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Prepare for 4 years of the Uribe Model


“A dignified President, doctor Alvaro Uribe Velez, has been elected conclusively and consciously in the first round, by and for a Fatherland that wants to make itself peaceful and to grow in solidarity.” — Salvatore Mancuso, Commander of the Autodefensas Unidas de Colombia, May 26, 2002

The ringing endorsement of Colombia’s paramilitaries might have given Colombia’s new president Alvaro Uribe Velez reason to worry about his political reputation. Given the murderous record of the paramilitaries, who have committed numerous assassinations this very month. Uribe might have been expected to declare that he wanted nothing to do with the AUC, that they were no friends of his, and that their endorsement of him was a shameful gesture that he would make them regret by bringing them to justice and dismantling their organization.

In his acceptance speech, President-Elect Alvaro Uribe Velez instead said nothing.

Oh, there were numerous platitudes about human rights. There was a touching moment when he acknowledged his mother in heaven and his father, killed by the FARC (although not all the mothers and fathers whose journey to heaven was sped up by the AUC). There was even a moment when he said unionists should stop getting assassinated. But a decisive renunciation of the AUC? Nope.

This is because Uribe and the paras are far from enemies. Paramilitarism is part of the ‘Uribe Model’ Colombians can look forward to for the next four years. The ‘Uribe Model’ is actually only a more aggressive version of what Colombia has been suffering, the same way that Bush’s terrorism is only a more aggressive version of the terrorism the US has historically unleashed on the world. For the most part, the context has not changed: things have just gotten somewhat worse. This means that the movement for peace and justice in Colombia still has the same work: we just have somewhat more travail ahead.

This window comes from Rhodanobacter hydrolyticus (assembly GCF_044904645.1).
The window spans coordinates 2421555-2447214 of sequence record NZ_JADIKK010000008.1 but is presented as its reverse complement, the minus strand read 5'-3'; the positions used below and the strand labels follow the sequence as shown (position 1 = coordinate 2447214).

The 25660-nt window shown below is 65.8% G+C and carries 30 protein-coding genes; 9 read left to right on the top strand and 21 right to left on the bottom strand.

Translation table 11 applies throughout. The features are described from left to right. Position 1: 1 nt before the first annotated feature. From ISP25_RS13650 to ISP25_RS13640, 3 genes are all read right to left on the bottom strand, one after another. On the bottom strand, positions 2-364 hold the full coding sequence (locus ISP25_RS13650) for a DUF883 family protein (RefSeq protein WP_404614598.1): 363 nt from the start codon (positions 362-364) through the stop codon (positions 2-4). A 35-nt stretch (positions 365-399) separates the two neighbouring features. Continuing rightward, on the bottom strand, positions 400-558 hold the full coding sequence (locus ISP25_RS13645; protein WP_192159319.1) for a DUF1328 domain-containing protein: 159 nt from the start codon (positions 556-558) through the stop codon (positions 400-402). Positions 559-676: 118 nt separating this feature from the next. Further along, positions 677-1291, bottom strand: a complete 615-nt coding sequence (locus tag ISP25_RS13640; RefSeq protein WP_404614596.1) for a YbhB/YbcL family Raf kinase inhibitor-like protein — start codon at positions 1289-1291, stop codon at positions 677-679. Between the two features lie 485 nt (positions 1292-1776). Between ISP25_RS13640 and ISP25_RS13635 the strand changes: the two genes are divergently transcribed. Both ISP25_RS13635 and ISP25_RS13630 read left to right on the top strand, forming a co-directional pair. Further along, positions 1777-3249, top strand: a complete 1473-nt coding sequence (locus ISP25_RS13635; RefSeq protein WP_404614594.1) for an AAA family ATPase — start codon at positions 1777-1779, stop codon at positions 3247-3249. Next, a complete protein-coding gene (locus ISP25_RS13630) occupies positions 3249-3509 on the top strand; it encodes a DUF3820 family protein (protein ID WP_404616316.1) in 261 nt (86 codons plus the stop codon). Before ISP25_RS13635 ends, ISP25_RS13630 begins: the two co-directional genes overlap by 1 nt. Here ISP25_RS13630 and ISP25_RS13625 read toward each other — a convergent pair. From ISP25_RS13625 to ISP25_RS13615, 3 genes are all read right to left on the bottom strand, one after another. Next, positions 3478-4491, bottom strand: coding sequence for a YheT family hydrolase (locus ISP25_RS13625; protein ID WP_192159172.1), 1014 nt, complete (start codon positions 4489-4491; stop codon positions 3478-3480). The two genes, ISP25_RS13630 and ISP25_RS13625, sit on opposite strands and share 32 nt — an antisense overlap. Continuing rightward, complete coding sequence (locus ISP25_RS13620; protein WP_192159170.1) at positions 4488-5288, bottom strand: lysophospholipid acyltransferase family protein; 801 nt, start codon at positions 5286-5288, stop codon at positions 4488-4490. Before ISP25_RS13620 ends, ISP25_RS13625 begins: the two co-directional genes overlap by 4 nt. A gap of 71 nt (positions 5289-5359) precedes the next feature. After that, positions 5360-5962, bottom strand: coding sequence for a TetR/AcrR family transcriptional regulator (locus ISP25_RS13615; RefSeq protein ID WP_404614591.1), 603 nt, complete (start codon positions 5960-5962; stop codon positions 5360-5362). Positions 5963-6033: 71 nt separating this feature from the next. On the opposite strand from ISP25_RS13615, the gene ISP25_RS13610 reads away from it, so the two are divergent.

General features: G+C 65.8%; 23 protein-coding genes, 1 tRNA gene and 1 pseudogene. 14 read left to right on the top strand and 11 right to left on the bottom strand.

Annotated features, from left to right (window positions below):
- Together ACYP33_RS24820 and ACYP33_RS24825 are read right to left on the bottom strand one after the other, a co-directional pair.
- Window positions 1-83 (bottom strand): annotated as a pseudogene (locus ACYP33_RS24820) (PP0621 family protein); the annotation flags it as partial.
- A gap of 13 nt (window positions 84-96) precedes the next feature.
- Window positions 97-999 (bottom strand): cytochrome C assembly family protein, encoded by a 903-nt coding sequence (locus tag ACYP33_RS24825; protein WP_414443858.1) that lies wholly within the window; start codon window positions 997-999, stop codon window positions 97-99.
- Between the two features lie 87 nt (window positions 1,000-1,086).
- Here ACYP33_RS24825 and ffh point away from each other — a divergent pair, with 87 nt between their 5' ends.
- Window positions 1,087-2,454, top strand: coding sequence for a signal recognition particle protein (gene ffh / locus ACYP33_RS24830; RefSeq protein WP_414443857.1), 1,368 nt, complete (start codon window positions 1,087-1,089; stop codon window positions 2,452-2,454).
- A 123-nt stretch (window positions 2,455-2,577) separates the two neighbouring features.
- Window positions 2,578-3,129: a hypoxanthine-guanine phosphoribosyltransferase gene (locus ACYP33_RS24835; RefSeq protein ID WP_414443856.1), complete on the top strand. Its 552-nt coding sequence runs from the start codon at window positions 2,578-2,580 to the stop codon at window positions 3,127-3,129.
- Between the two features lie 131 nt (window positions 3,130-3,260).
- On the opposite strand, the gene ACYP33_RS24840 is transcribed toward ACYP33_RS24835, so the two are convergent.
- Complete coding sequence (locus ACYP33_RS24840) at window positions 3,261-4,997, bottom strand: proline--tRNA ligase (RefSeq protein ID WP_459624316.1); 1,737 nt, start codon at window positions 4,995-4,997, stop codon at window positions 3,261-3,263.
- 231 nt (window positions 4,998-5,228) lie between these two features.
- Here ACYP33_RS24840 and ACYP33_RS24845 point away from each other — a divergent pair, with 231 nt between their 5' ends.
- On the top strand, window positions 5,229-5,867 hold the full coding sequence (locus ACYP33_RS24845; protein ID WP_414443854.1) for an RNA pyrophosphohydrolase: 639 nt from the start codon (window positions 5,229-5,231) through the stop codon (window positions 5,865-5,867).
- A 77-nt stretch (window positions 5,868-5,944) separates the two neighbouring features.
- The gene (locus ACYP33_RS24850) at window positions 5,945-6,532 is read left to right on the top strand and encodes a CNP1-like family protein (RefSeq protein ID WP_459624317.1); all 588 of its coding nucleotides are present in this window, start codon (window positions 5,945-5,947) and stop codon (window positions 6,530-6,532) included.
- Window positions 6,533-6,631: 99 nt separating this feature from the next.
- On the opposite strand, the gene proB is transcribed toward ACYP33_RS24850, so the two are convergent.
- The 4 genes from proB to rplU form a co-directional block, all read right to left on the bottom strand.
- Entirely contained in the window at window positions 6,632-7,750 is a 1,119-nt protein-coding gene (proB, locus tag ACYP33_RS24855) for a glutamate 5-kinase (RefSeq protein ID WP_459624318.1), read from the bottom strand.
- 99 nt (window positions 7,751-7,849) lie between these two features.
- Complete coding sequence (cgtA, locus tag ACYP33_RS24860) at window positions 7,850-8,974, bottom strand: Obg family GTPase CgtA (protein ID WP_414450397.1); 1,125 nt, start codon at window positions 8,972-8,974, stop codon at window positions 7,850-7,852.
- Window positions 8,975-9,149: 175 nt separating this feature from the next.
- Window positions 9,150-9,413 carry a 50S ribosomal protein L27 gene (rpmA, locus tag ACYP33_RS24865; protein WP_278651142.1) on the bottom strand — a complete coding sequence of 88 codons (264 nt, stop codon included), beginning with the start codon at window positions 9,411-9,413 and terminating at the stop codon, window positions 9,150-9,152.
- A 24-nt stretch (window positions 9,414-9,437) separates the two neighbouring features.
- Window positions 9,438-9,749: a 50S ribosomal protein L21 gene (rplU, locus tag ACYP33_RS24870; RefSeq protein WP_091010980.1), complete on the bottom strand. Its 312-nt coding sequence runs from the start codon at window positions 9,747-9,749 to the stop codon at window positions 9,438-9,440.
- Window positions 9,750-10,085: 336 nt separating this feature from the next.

What hasn’t changed

The plan for the recolonization of the Americas, including Colombia, has not changed with Uribe’s election. The plan for Colombia is still one of ‘accelerated development': megaprojects on a mostly emptied countryside from which oil, wood, water, and cash crops are extracted; emptied beaches with communities replaced by large hotels; large cities where a disciplined, desperate, disempowered labour force works away for starvation wages, without protections or services.

The main obstacle to this vision still persists as well in the organizations and communities who have their own ideas about the country: a multiethnic, multicultural country that respects the territorial autonomy of the afro-Colombians, indigenous, and peasant communities; an economy of solidarity that respects worker’s rights, dignity, and need for a living wage; an agrarian reform that brings food security and sensible and ecological management of the country’s tremendous resources.

For elites to realize their plan, they have to destroy the visions and hopes of the people. The strategy for doing so is familiar to those following Colombia’s politics: wars, and many of them. The drug war to fumigate farmers off their lands; the dirty war to kill unionists, peace activists, women’s activists, and rural leaders; the war on terror, to bring US help more directly into the picture; the economic war, with IMF structural adjustments, privatization, driving people into unemployment and desperation; the war of lies that makes the people invisible and presents a picture of a harried government facing narco-terrorism and guerrilla warfare. All these wars were on before the election of Uribe on May 26, and are still on now.

What has changed

What can be expected under Uribe is an intensification of the strategy. The contours of the ‘Uribe Model’ can be guessed by his record until his election. Numerous articles on ZNet describe Uribe’s fascinating career (By Al Giordano, by Sean Donahue, and by Lazala/Ferrer). We need only touch on a few key elements here:

Creating Desperation and Disempowerment: As a parliamentarian, Uribe put forward Law 50, dismantling labour laws and protections of worker rights; and Law 100, which privatized Social Security the same way Bush dreamed of doing in the US. This is part of the famous ‘race to the bottom’, and the thing about a race to the bottom is that as Colombia races, everybody has to run to catch up– including working people from Brazil to North America.